Everyone is looking for the edge. How can you get it? Here are ten interview tips that should improve your chances of making a positive impression, writes Liam Horan, Career Coach, Sli Nua Careers.
Try to find out who’s on the interview panel. The organisation may well volunteer this: if not, you can make a polite call to see if you can get the names. Don’t force it, of course.
- If you get the names, research them. LinkedIn can tell you a lot. Google isn’t bad either. Will they be spooked if, under ‘recently viewed your profile’, they see you’ve check them out? No. It’s research. It shows you’re serious about getting the job.
- If there’s a corporate, strategic or other plan, read it. Figure out where the organisation is going and talk knowledgeably about its aspirations in the interview. Corporate or strategic plans can sometimes appear a touch on the abstract side: you may need to chat to someone working there to get behind the lofty language and get to the heart of the matter.
- Don’t aim for perfection in the interview. I find myself giving this advice to numerous clients. You will stumble and stutter at times during the interview: so will everyone else. Expect it to happen and treat is as a normal development not a shock, horror moment.
- Slow down. When nervous, many people tend to speak quickly. Take your time. Don’t do a Dave Fanning on it. They need to hear what you have to say.
- It’s a job interview, not a monthly, quarterly or annual report to your superiors. You don’t need to tell them everything – just enough so they can see you exhibiting the competencies they seek in the successful candidate. Strip away unnecessary detail. Shine the light on those elements of your experience that sell you.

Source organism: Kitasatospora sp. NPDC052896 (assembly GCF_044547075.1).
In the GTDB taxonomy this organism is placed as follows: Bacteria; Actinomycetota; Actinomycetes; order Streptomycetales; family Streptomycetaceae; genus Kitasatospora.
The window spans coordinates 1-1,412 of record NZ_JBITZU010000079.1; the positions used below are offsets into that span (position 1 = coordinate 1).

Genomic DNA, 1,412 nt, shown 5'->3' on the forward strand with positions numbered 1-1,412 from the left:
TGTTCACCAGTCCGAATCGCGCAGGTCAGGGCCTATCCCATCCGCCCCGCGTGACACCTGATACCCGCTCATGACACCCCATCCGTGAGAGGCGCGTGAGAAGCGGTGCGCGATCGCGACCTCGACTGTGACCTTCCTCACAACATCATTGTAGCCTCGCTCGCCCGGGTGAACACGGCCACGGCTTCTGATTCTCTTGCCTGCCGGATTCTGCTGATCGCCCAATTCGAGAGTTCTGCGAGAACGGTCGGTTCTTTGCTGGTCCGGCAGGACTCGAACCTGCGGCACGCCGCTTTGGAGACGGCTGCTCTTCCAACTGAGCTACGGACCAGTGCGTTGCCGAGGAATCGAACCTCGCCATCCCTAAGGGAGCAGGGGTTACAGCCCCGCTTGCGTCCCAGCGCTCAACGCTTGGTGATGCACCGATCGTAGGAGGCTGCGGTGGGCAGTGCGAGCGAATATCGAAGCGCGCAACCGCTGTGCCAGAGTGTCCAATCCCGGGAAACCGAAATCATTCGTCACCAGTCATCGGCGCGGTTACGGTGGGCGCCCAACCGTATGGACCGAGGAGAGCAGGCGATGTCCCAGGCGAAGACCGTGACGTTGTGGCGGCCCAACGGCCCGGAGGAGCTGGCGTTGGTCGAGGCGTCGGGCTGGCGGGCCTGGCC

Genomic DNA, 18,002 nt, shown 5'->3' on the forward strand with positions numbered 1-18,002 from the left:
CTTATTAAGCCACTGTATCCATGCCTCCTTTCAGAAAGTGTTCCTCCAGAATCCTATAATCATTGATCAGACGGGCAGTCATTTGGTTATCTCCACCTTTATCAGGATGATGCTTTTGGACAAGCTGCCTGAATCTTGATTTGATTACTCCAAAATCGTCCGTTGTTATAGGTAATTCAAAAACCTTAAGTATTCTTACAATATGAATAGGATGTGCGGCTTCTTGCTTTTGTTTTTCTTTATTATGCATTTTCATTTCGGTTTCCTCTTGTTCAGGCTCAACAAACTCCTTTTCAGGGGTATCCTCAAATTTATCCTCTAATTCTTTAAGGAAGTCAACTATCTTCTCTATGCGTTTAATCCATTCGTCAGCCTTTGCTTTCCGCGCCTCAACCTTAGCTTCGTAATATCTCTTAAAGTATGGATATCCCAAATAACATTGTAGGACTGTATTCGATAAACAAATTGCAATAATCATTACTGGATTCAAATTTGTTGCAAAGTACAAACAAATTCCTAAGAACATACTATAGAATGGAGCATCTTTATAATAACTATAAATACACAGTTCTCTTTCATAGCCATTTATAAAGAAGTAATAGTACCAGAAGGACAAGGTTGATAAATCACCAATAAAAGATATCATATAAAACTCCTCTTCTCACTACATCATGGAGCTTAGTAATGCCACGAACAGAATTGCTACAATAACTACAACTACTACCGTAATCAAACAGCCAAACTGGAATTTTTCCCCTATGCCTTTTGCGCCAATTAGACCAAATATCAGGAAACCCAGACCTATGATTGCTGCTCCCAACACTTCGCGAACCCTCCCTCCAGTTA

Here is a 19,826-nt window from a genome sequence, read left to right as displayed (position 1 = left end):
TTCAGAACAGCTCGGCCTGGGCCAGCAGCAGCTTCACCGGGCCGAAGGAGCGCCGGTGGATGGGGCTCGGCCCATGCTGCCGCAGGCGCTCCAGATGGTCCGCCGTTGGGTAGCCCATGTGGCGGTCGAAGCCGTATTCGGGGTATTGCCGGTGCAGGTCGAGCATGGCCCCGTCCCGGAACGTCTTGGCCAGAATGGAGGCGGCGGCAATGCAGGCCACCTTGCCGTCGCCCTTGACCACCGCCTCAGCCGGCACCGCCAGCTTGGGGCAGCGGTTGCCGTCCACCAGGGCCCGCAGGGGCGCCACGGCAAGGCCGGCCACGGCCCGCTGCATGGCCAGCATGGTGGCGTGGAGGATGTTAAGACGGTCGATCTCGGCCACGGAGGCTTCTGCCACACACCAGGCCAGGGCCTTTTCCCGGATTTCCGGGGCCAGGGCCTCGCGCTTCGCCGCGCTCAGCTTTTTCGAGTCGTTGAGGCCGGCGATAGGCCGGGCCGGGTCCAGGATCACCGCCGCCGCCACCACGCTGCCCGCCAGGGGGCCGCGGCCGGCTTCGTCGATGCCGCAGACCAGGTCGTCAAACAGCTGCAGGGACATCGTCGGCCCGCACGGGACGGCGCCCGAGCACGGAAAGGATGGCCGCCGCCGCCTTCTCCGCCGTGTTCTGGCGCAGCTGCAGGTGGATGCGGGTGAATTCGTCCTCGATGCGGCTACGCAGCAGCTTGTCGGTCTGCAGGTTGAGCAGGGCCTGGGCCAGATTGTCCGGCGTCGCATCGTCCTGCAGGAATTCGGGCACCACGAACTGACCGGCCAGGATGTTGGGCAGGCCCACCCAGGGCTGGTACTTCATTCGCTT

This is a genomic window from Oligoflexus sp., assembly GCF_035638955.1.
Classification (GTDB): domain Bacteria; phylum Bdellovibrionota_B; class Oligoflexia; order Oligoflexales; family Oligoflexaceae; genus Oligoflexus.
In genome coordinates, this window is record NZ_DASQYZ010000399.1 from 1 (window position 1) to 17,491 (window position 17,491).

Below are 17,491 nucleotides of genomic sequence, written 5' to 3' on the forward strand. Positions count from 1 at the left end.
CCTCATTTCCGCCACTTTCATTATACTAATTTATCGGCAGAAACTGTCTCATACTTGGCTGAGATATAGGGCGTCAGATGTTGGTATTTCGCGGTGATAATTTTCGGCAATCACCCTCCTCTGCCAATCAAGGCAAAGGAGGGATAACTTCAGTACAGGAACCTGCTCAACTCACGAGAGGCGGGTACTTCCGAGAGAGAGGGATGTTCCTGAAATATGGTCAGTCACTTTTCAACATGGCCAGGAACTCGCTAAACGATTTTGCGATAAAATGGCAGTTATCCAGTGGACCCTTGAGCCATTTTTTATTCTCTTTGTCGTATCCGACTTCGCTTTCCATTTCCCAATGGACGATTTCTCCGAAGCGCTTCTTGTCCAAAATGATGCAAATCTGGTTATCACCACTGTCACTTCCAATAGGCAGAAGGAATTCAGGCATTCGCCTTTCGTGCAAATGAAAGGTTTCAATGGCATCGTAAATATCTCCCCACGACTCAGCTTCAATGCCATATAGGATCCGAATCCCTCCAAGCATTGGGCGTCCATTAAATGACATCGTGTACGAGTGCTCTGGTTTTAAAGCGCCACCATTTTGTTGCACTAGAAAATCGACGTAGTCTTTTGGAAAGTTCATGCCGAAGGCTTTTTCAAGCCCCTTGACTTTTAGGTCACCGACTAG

- If you work in a job where you have to be guarded or careful in your daily interactions (e.g. local authority official, member of An Garda Síochána, HSE staff member), let the handbrake off in the interview. For stories to sell you, they must be explicit. Blind off details (e.g. don’t allude to gender of a colleague if you’re talking about managing conflict, obscure irrelevant details such as age, or decline to say where the exact incident in question happened) so that no-one on the panel can identify the person in the story. Once you’ve done that, you can give detail, secure in the knowledge that you have demonstrated the competency without compromising anyone’s entitlement to privacy.
- If you don’t know, don’t bluff it. Even if you should know, and you don’t, don’t bluff it. A capable interviewer is likely to burst your bubble. I’ve seen it happen. It wasn’t pretty. Luckily, I was sitting alongside the interviewer – not across from her.
- Show that you’re actively advancing your career right now. Have you signed up for a course? Blogged o your field? Attended seminars? Joined the trade body you’ve been meaning to join? Stagnation isn’t good in an ever-changing world.
- Prepare to chat. ‘Be yourself’ is difficult advice to execute, but it’s still good advice. Don’t try to become someone you’re not. Don’t try to find a level of language that doesn’t come naturally to you.